Marry the Man Today
A bachelor auction, contraceptive devices for sale, protection and relocation of abused women, sex education classes – sounds like the latter half of the 20th century? No, actually this is 1853, London. Add to this list – equal rights for women, the vote, London’s first ladies club, and a kidnapping investigation – and you have the basics of Marry the Man Today.
Elizabeth Dunaway is one liberated woman who, at the age of 22, owns and operates a successful ladies club, the Abigail Adams, which sports a healthy membership including some of the most powerful women in society. Elizabeth has vowed to never marry – she can’t imagine giving that kind of control to anyone, especially a man. In a single year, Elizabeth has developed an unbelievably impressive network of supporters and united they cry out against the injustices toward women every day.
While attending a meeting at the Admiralty, Ross Carrington, the Earl of Blakestone, notices a group of women marching on Westminster in apparent protest, as their signs proclaim women’s rights of liberty, equality, and sorority. Ross is instantly attracted to the group’s leader as she shouts for the women of Britain to unite. Soon the police arrive on the scene and remove the protestors to Scotland Yard. Entranced, Ross follows the group, only to find their unrepentant leader, Elizabeth Dunaway, in a cell demanding to speak to a reporter. Strangely compelled to help, Ross arranges for her release only to discover she is determined to remain in jail. She wants the world to notice her arrest and certainly doesn’t need his assistance. Wary yet determined, Ross only wants to protect her – mostly from herself. Once he discovers she is the infamous owner of the Abigail Adams, he is even more drawn to her. After all, Ross is a very modern thinking man.
Identifying and protecting abused women while offering them new identities is only one of young Elizabeth’s many activities. Believing in financial freedom, she dresses women in disguise and helps them open their own bank accounts (fraudulently, that is). The contraceptives she sells are actually contraband French letters. Elizabeth believes most married women want to be adventuresome in bed and therefore offers such training. Her idea for a bachelor auction will benefit both married or single ladies – it is, after all, only one evening in the company of the “won” bachelor. And London society really needs to loosen up, so Elizabeth and friends drop their skirts one night at a charity ball to reveal daring harem silk trousers and then successfully sell dances with a “harem” member – all for charity, of course. Such causes make up a normal week in Elizabeth’s life. I’m all for dauntless heroines stretching society’s strictures but come on…this was entirely too much.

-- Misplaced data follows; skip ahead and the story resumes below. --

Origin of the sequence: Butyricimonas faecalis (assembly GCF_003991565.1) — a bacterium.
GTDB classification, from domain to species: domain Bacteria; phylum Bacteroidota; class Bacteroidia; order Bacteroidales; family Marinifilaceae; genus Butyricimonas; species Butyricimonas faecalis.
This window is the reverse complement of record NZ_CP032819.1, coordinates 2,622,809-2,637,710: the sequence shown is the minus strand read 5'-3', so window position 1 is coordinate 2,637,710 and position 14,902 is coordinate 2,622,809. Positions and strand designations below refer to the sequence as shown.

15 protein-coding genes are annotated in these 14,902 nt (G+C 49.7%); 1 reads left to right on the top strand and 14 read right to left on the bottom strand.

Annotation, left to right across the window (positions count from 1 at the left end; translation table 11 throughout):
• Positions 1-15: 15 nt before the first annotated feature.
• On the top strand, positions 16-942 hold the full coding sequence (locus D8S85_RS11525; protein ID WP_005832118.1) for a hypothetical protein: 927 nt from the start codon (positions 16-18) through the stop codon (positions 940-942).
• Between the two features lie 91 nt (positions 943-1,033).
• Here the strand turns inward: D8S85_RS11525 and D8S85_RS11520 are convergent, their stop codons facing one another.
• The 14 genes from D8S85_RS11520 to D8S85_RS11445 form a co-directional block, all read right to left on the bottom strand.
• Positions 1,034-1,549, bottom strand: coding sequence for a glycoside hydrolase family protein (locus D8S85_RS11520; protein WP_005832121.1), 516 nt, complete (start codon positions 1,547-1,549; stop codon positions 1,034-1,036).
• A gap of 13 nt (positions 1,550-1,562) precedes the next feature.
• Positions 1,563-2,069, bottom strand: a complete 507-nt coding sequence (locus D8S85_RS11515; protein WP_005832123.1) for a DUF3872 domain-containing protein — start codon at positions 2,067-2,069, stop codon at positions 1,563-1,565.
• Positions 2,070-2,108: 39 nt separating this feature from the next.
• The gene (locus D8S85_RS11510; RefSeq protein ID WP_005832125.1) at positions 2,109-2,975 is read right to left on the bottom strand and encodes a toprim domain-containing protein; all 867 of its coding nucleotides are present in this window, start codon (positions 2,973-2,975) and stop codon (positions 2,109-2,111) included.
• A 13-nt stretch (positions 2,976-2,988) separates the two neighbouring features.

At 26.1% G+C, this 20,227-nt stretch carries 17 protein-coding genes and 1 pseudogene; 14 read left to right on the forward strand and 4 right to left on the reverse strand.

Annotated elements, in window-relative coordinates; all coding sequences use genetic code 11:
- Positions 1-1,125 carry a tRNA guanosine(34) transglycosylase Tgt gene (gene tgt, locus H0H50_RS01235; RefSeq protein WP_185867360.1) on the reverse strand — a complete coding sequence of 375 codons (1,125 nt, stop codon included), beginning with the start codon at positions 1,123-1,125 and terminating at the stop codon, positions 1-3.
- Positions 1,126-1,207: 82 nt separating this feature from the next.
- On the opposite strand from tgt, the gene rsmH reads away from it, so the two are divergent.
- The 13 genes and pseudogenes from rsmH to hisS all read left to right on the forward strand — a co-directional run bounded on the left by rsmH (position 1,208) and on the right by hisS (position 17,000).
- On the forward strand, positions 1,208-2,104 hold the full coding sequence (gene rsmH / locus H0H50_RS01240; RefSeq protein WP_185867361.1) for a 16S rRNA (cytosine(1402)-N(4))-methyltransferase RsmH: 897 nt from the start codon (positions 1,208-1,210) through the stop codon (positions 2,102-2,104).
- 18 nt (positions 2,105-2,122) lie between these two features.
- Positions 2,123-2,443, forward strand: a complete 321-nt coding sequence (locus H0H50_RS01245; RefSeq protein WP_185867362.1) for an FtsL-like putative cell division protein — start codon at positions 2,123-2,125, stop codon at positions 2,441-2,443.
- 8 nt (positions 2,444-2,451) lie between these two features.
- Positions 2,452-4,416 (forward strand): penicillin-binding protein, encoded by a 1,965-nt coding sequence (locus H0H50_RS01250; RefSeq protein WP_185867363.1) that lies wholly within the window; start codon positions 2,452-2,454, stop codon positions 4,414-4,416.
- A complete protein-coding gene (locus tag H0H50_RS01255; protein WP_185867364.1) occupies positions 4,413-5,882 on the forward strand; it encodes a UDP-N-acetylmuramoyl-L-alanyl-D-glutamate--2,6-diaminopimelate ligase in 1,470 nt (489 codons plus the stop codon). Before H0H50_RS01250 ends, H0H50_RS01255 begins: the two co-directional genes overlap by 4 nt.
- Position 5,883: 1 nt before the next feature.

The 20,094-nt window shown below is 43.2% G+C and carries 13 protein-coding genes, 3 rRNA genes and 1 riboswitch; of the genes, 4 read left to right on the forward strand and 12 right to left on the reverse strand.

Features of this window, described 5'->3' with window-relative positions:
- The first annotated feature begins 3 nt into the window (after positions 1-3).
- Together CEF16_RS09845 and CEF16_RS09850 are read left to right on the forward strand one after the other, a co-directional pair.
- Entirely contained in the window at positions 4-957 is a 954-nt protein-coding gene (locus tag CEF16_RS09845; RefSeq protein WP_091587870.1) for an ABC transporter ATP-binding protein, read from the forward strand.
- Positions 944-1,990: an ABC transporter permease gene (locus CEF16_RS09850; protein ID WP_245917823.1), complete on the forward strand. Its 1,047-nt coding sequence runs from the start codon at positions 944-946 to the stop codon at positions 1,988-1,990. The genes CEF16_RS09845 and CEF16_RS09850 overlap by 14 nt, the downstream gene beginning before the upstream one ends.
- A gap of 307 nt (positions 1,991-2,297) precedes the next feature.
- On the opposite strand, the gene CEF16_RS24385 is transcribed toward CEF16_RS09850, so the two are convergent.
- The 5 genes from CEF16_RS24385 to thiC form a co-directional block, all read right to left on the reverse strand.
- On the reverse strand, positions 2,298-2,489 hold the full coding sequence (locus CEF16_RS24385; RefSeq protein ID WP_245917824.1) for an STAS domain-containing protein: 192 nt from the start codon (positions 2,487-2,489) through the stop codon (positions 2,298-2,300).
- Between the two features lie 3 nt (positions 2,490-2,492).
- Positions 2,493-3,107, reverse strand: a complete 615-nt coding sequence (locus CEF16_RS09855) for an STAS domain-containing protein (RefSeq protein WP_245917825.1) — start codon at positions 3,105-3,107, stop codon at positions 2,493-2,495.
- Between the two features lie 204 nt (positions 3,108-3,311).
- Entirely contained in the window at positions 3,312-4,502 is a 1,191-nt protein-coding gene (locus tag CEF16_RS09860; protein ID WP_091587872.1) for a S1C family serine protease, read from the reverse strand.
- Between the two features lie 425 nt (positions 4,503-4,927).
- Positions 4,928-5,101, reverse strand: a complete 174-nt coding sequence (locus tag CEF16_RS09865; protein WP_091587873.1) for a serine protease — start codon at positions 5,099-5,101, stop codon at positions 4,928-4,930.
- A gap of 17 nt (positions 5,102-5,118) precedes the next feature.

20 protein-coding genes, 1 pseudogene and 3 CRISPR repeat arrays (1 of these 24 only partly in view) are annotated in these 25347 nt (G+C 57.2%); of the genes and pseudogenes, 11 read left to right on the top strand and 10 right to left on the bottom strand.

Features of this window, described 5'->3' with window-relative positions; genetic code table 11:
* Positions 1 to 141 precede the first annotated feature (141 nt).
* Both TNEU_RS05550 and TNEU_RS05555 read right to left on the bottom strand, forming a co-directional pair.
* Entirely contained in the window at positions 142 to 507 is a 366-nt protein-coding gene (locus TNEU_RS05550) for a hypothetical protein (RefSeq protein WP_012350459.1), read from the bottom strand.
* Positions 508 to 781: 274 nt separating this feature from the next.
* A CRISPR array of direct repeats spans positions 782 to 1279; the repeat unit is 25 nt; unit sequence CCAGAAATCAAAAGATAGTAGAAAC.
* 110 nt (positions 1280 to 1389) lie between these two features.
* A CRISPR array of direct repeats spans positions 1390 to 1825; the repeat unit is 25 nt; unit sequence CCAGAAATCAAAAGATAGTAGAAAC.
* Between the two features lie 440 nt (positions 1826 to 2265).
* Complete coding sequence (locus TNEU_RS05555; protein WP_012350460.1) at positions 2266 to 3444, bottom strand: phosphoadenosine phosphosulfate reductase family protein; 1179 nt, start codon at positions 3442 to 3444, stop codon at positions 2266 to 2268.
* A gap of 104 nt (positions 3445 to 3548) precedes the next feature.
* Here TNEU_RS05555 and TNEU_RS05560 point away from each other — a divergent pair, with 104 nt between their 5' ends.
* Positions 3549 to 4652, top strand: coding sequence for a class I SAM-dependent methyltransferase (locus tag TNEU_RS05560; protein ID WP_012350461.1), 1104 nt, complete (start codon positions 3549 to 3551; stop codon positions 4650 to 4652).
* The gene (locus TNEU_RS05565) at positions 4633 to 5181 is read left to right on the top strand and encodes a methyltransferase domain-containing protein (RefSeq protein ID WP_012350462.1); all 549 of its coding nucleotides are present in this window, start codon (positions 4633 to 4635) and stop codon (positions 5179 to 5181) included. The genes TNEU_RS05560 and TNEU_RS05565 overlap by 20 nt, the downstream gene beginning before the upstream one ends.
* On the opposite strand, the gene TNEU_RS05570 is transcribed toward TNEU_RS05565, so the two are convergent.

All the while, Ross attempts to be a real hero in Elizabeth’s life. Investigating a series of kidnappings which may be connected to the Abigail Adams, Ross offers Elizabeth advice only to have her ignore it. Repeatedly, Ross postures himself as the mature, experienced protector – all to no avail. Elizabeth might be physically attracted to Ross but she will not allow him to interfere in her life. While this feistiness had a few sparkling moments it was overshadowed by increasing improbabilities as new situations developed and a determined Elizabeth remained tightly in control. Although Needham gives Ross a strong hero introduction, he is reduced to an irritant hanging around the fringes of Elizabeth’s life for most of the book.
Over time Elizabeth’s careless pursuits take their toll, and Ross – both to save and possess her – forces her to choose either marriage or prison as he drags her to the altar. It is this aspect of the story I most disliked. I can live with some heavy-handesness on the part of the hero, and his reasoning for forcing the point was sound, but I didn’t want to see Ross tied to Elizabeth by this time, so his level of desperation was troublesome. It’s not that I disliked her that much, I just couldn’t envision a HEA for them, even after her eventual change of heart.
This is the third book in the Gentleman Rogue series following The Pleasure of Her Kiss and A Scandal to Remember. Characters from those books make obligatory appearances that detract rather than add to the overall story. This could have been a stand alone book had just a few phrases here and a few insignificant pages there involving these characters been left out.
Marry the Man Today attempts to provide the reader with fresh situations but only delivers a number of improbable scenarios. Elizabeth’s fanatical activism didn’t inspire respect – rather it implied immaturity and jerked the story from its historical setting. In addition, I felt Ross was continually emasculated as he attempted to be a hero but never was quite allowed to complete that role. Despite Elizabeth’s change of heart after the wedding, her continued exploitations undermined rather than inspired a believable HEA. But mostly, the story’s implausible nature combined with the one-sided disposition of the lead couple made an uninspiring and rather tedious read.